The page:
There’s such momentum behind the CPC movement that abortion-rights groups have begun to fight back. Last summer the U.S. National Abortion Federation published a study on the centers subtitled An Affront to Choice, which charged them with marketing themselves so that women looking for a full-service health clinic might mistakenly go to a CPC instead and be “harassed, bullied and given blatantly false information.” It accused centers of focusing on women’s needs through the first two trimesters but then abandoning them once obtaining an abortion becomes much more difficult. Los Angeles Democrat Henry Waxman, now chairman of the House Committee on Oversight and Government Reform, investigated federally funded CPCs, using callers posing as pregnant 17-year-olds. The investigators reported that 20 of 23 centers they reached provided “false or misleading information about the health effects of abortion,” inflating the risk of breast cancer, infertility, depression and suicide.

The heat of the national battle, however, doesn’t capture what is happening on the front lines. In North Carolina, Abortion Clinics OnLine lists eight abortion providers, but the state has more than 70 pregnancy centers. NARAL Pro-Choice North Carolina was so concerned about their practices that it recruited volunteers to call centers and record the information they were given. NARAL reported that in the course of promoting abstinence, a counselor told an investigator that “all condoms are defective and have slots and holes in them.” Another warned that “9 out of 10 couples that go through an abortion split up.”

Wood hears these stories of undercover reconnaissance missions and just shakes her head. “It’s about discrediting our centers,” she says flatly, but she welcomes anyone who wants to call hers. Everyone gets the same information, and she’s confident that it’s accurate: “They can come after us all they want–it won’t change what we’re trying to do.” What they’re trying to do, she says, is prevent a frightened pregnant woman from making a rash decision that she may come to regret. You can talk about choice all you like, she argues, but if a woman feels overwhelmed and all alone and thinks she can somehow “turn back the clock like the pregnancy never happened,” then she doesn’t understand what abortion really entails. “We need to counter the message that abortion won’t have any consequences,” she says. “That’s unrealistic. All decisions have consequences.”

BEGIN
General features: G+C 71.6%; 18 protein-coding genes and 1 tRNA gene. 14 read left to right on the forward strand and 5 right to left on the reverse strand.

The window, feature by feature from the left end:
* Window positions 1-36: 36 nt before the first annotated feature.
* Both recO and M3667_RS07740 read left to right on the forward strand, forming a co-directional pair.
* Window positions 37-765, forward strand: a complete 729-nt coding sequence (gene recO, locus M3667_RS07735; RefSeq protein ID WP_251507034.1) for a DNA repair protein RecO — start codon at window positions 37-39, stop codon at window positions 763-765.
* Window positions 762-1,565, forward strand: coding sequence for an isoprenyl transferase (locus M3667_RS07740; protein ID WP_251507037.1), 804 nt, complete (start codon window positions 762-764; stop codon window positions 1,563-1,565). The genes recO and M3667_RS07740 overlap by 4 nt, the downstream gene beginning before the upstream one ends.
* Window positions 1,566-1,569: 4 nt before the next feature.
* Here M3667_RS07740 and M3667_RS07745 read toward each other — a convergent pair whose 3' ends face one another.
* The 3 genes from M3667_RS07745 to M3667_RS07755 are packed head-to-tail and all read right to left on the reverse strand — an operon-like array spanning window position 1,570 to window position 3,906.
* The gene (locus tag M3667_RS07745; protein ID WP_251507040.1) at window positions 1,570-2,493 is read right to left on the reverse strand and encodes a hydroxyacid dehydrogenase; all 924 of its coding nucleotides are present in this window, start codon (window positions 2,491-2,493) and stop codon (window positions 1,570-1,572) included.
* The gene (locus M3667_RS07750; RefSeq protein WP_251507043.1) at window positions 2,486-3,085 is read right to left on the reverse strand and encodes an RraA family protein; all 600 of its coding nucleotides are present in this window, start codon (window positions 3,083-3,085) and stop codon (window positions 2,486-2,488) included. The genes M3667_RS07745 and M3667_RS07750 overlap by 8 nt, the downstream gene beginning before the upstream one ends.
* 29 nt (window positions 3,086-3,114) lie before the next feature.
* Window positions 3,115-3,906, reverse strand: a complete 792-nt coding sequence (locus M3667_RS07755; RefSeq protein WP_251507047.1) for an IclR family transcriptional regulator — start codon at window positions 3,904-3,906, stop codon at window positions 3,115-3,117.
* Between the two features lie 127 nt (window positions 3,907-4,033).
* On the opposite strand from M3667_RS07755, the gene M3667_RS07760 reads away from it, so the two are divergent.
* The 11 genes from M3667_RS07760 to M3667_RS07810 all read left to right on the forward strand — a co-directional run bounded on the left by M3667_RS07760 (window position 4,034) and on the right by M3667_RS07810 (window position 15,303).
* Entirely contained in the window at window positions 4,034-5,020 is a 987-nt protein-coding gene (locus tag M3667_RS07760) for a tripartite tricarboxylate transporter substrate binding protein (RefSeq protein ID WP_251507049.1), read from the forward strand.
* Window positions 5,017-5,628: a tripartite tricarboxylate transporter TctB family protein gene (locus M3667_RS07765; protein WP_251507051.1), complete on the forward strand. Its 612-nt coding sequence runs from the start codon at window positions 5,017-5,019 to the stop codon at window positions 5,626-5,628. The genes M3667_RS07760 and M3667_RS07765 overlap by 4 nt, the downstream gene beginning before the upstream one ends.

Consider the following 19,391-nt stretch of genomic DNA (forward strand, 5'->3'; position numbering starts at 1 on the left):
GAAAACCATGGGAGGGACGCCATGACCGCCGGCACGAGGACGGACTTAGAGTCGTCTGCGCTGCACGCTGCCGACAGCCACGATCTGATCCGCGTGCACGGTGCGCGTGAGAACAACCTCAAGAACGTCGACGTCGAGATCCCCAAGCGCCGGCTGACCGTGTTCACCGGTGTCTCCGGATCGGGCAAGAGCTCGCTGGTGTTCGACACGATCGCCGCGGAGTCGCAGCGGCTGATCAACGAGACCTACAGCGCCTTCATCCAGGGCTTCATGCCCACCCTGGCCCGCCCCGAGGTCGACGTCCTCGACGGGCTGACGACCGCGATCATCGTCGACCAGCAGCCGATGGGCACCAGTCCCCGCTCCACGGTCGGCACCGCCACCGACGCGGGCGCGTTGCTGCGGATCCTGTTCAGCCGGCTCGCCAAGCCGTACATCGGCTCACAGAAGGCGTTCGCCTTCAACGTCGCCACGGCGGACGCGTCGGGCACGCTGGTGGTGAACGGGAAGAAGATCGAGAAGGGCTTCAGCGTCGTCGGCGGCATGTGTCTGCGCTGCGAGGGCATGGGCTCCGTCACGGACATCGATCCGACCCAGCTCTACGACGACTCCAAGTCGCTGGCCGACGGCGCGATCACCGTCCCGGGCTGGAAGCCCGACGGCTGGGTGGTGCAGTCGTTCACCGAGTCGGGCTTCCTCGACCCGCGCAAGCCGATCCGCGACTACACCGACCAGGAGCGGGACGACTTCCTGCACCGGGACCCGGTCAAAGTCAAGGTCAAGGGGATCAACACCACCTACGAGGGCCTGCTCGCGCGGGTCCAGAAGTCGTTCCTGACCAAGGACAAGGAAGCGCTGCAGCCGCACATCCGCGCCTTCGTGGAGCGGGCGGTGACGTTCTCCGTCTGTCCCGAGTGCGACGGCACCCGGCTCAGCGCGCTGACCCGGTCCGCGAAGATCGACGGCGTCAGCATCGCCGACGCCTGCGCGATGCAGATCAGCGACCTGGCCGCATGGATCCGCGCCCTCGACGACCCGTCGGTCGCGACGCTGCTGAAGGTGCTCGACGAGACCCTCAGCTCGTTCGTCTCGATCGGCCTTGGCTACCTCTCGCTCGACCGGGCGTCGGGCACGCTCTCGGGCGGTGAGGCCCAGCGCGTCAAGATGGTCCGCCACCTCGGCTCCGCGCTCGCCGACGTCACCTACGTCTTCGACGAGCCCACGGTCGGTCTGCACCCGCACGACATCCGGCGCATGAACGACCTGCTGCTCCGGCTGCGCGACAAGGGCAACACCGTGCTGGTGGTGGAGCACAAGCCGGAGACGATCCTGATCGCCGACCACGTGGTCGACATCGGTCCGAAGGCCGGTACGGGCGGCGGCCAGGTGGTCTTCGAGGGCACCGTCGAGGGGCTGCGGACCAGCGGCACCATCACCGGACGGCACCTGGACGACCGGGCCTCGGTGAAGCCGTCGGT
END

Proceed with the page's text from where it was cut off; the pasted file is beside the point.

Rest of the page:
She tells her counselors to tread gently. You don’t need to lie or bully, she says–just listen and love: “We understand completely that this is her decision.” The waiting room is not full of baby pictures, she notes, and the counseling room is no place for political debates. “We don’t want a zealot in there,” she says. “We want someone who’s going in there with a heart and compassion who’ll talk reasonably and present the options.” And, she adds, she would never, ever show graphic pictures or movies like The Silent Scream, the landmark 1984 video that presents an abortion being performed in which the fetus is portrayed as crying in pain. The women who come through her door, Wood says, “are traumatized enough already. Why would we do that? We’re trying to be caretakers. I know how I’d respond if somebody did this in-your-face thing to me. I’d pull back. It’s ineffective … so why do it?”